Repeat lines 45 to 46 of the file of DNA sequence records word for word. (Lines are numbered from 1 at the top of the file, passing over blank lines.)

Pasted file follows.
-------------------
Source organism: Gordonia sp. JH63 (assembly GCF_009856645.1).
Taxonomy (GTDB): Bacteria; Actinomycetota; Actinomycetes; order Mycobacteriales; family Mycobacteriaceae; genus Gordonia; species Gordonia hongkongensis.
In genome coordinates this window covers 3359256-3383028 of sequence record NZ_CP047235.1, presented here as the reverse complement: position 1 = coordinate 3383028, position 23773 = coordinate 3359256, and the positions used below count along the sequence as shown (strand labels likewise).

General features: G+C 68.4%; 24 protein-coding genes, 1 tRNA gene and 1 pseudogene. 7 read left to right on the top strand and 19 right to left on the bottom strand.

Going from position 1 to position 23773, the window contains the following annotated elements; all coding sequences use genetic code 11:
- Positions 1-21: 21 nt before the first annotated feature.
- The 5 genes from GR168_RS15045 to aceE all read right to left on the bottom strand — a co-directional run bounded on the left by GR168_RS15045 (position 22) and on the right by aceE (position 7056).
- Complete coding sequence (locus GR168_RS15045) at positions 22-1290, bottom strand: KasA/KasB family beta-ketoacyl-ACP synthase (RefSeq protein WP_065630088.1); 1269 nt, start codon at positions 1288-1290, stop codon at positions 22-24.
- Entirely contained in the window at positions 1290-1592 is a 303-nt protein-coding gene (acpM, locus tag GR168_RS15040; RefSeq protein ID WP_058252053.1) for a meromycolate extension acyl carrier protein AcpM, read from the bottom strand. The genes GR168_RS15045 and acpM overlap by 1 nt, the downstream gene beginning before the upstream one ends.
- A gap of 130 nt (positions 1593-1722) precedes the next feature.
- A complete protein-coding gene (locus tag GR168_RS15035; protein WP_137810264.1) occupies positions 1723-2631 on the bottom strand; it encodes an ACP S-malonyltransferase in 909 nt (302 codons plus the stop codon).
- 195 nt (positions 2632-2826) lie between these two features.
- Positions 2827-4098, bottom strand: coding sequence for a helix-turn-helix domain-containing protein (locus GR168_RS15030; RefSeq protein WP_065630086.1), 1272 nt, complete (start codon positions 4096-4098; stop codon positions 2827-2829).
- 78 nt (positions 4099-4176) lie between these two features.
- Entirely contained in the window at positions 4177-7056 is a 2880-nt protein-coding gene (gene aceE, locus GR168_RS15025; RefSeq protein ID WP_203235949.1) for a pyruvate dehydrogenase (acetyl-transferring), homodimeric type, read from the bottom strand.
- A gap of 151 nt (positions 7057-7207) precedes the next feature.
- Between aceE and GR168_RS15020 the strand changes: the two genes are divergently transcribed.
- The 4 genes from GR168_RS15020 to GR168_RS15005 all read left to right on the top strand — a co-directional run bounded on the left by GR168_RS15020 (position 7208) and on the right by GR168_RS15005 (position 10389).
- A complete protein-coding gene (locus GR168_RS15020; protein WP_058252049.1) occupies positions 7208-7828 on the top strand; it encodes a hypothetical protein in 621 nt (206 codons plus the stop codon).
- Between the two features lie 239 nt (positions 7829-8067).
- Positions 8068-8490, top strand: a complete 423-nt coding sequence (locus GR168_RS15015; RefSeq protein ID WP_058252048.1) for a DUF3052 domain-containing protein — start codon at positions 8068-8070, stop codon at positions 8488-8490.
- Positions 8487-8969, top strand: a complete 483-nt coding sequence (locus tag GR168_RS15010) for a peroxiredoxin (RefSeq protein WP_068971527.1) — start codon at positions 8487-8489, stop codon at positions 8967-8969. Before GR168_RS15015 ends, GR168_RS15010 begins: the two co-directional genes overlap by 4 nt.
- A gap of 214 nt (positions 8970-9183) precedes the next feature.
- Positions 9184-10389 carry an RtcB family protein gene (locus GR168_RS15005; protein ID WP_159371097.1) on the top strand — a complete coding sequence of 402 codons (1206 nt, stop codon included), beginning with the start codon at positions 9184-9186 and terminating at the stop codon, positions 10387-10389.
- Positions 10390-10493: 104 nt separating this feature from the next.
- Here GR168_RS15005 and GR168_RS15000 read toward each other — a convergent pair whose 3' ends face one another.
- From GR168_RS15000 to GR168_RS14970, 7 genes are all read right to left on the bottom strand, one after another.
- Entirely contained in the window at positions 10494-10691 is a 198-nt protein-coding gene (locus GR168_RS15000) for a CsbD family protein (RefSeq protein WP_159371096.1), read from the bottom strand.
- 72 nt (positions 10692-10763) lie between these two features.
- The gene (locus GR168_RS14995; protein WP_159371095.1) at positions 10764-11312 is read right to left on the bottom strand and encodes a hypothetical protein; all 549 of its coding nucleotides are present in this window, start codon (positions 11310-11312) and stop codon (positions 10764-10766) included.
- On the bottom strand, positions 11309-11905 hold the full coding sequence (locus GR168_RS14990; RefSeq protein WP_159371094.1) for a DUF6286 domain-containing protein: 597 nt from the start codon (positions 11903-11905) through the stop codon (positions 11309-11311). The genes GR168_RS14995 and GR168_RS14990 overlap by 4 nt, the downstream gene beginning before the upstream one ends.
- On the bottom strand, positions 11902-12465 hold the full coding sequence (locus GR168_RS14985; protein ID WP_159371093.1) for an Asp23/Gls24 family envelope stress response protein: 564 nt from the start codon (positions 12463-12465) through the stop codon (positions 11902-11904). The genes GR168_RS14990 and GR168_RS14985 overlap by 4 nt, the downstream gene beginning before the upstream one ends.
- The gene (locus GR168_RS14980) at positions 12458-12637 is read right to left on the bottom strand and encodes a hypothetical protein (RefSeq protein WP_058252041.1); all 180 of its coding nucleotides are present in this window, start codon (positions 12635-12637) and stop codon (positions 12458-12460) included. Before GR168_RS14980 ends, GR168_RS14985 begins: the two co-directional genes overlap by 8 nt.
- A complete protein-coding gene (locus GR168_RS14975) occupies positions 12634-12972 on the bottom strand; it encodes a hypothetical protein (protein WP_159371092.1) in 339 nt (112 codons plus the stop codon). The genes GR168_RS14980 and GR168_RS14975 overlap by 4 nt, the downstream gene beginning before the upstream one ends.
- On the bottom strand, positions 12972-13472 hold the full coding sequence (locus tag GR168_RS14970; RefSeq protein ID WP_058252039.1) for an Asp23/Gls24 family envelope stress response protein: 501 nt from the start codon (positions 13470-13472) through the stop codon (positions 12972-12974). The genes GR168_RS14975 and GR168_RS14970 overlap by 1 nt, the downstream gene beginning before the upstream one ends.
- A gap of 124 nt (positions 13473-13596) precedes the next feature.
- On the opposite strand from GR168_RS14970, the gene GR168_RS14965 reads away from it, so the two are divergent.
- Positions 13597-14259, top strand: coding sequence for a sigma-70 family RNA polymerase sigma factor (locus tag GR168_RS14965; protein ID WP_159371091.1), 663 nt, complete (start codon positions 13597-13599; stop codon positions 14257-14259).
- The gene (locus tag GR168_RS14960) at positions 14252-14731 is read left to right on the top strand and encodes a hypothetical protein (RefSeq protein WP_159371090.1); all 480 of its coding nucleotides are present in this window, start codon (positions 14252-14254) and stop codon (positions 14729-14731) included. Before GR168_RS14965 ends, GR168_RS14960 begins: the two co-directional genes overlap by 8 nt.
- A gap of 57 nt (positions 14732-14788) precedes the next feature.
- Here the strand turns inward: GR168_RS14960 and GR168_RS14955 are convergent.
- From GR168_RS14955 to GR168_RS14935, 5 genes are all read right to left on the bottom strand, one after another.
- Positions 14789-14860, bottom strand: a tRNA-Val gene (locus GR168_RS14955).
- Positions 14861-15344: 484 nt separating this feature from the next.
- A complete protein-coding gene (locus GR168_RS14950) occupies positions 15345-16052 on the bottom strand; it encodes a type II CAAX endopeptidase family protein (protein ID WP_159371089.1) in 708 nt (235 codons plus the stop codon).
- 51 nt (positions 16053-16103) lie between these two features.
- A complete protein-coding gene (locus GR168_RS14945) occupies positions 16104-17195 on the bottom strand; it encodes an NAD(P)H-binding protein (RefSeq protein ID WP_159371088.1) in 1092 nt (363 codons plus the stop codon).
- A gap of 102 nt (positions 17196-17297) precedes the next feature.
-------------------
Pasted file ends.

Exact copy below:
- A complete protein-coding gene (locus GR168_RS14950) occupies positions 15345-16052 on the bottom strand; it encodes a type II CAAX endopeptidase family protein (protein ID WP_159371089.1) in 708 nt (235 codons plus the stop codon).
- 51 nt (positions 16053-16103) lie between these two features.